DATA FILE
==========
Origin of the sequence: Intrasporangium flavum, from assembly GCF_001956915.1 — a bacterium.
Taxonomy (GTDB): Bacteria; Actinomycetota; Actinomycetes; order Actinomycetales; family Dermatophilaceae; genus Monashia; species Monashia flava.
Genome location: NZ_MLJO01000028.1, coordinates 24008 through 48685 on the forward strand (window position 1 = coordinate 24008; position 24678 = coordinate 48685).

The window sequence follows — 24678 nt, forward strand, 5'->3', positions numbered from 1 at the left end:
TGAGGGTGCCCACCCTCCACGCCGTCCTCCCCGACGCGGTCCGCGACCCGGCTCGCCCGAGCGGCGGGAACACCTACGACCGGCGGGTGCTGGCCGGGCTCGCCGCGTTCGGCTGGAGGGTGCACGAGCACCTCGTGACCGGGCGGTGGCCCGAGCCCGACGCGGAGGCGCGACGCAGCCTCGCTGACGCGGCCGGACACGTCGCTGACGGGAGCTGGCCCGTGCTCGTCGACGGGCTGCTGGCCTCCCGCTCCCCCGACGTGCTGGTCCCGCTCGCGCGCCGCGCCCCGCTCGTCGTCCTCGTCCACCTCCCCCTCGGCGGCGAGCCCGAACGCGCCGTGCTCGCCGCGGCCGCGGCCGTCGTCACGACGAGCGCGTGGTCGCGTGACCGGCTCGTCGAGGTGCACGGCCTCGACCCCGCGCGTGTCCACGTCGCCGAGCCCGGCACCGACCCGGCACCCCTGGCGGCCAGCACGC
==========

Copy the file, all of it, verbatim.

Origin of the sequence: Intrasporangium flavum, from assembly GCF_001956915.1 — a bacterium.
Taxonomy (GTDB): Bacteria; Actinomycetota; Actinomycetes; order Actinomycetales; family Dermatophilaceae; genus Monashia; species Monashia flava.
Genome location: NZ_MLJO01000028.1, coordinates 24008 through 48685 on the forward strand (window position 1 = coordinate 24008; position 24678 = coordinate 48685).

The window sequence follows — 24678 nt, forward strand, 5'->3', positions numbered from 1 at the left end:
TGAGGGTGCCCACCCTCCACGCCGTCCTCCCCGACGCGGTCCGCGACCCGGCTCGCCCGAGCGGCGGGAACACCTACGACCGGCGGGTGCTGGCCGGGCTCGCCGCGTTCGGCTGGAGGGTGCACGAGCACCTCGTGACCGGGCGGTGGCCCGAGCCCGACGCGGAGGCGCGACGCAGCCTCGCTGACGCGGCCGGACACGTCGCTGACGGGAGCTGGCCCGTGCTCGTCGACGGGCTGCTGGCCTCCCGCTCCCCCGACGTGCTGGTCCCGCTCGCGCGCCGCGCCCCGCTCGTCGTCCTCGTCCACCTCCCCCTCGGCGGCGAGCCCGAACGCGCCGTGCTCGCCGCGGCCGCGGCCGTCGTCACGACGAGCGCGTGGTCGCGTGACCGGCTCGTCGAGGTGCACGGCCTCGACCCCGCGCGTGTCCACGTCGCCGAGCCCGGCACCGACCCGGCACCCCTGGCGGCCAGCACGC